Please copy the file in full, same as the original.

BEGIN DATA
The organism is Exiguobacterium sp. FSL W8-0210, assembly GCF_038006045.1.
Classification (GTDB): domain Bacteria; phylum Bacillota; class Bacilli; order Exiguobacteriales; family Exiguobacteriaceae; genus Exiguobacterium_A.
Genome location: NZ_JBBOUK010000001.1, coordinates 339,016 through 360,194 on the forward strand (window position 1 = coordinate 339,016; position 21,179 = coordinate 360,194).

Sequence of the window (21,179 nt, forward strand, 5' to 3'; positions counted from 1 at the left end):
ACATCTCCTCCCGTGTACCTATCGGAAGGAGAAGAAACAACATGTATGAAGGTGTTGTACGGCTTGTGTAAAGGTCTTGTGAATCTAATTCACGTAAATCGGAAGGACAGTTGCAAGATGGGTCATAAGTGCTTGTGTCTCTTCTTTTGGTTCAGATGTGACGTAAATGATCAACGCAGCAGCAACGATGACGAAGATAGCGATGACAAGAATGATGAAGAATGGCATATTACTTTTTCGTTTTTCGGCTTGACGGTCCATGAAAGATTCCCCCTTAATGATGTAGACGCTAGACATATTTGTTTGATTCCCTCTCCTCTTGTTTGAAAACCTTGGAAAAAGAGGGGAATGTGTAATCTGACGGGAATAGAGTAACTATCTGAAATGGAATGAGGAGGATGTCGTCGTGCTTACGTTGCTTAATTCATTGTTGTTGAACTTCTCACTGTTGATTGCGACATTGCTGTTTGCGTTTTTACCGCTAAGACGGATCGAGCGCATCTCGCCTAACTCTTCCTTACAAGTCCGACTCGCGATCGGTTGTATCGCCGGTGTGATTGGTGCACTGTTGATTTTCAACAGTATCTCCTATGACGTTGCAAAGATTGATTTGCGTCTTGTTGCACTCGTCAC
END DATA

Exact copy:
The organism is Exiguobacterium sp. FSL W8-0210, assembly GCF_038006045.1.
Classification (GTDB): domain Bacteria; phylum Bacillota; class Bacilli; order Exiguobacteriales; family Exiguobacteriaceae; genus Exiguobacterium_A.
Genome location: NZ_JBBOUK010000001.1, coordinates 339,016 through 360,194 on the forward strand (window position 1 = coordinate 339,016; position 21,179 = coordinate 360,194).

Sequence of the window (21,179 nt, forward strand, 5' to 3'; positions counted from 1 at the left end):
ACATCTCCTCCCGTGTACCTATCGGAAGGAGAAGAAACAACATGTATGAAGGTGTTGTACGGCTTGTGTAAAGGTCTTGTGAATCTAATTCACGTAAATCGGAAGGACAGTTGCAAGATGGGTCATAAGTGCTTGTGTCTCTTCTTTTGGTTCAGATGTGACGTAAATGATCAACGCAGCAGCAACGATGACGAAGATAGCGATGACAAGAATGATGAAGAATGGCATATTACTTTTTCGTTTTTCGGCTTGACGGTCCATGAAAGATTCCCCCTTAATGATGTAGACGCTAGACATATTTGTTTGATTCCCTCTCCTCTTGTTTGAAAACCTTGGAAAAAGAGGGGAATGTGTAATCTGACGGGAATAGAGTAACTATCTGAAATGGAATGAGGAGGATGTCGTCGTGCTTACGTTGCTTAATTCATTGTTGTTGAACTTCTCACTGTTGATTGCGACATTGCTGTTTGCGTTTTTACCGCTAAGACGGATCGAGCGCATCTCGCCTAACTCTTCCTTACAAGTCCGACTCGCGATCGGTTGTATCGCCGGTGTGATTGGTGCACTGTTGATTTTCAACAGTATCTCCTATGACGTTGCAAAGATTGATTTGCGTCTTGTTGCACTCGTCAC